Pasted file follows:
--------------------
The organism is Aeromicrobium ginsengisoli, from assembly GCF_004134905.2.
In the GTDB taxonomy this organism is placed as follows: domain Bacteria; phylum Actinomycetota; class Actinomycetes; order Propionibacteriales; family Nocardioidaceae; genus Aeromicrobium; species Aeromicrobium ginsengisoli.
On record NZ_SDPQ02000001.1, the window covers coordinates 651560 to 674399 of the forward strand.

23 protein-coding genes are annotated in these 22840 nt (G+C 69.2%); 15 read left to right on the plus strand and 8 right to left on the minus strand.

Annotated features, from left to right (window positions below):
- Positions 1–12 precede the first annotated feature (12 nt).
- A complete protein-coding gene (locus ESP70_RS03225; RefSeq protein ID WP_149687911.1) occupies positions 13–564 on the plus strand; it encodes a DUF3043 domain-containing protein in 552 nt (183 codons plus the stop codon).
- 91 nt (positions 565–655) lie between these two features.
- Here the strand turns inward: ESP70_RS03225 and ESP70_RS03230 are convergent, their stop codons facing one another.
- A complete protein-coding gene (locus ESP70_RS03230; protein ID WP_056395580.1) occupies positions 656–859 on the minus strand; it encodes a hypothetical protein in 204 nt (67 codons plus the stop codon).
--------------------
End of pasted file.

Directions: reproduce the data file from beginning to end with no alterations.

The organism is Aeromicrobium ginsengisoli, from assembly GCF_004134905.2.
In the GTDB taxonomy this organism is placed as follows: domain Bacteria; phylum Actinomycetota; class Actinomycetes; order Propionibacteriales; family Nocardioidaceae; genus Aeromicrobium; species Aeromicrobium ginsengisoli.
On record NZ_SDPQ02000001.1, the window covers coordinates 651560 to 674399 of the forward strand.

23 protein-coding genes are annotated in these 22840 nt (G+C 69.2%); 15 read left to right on the plus strand and 8 right to left on the minus strand.

Annotated features, from left to right (window positions below):
- Positions 1–12 precede the first annotated feature (12 nt).
- A complete protein-coding gene (locus ESP70_RS03225; RefSeq protein ID WP_149687911.1) occupies positions 13–564 on the plus strand; it encodes a DUF3043 domain-containing protein in 552 nt (183 codons plus the stop codon).
- 91 nt (positions 565–655) lie between these two features.
- Here the strand turns inward: ESP70_RS03225 and ESP70_RS03230 are convergent, their stop codons facing one another.
- A complete protein-coding gene (locus ESP70_RS03230; protein ID WP_056395580.1) occupies positions 656–859 on the minus strand; it encodes a hypothetical protein in 204 nt (67 codons plus the stop codon).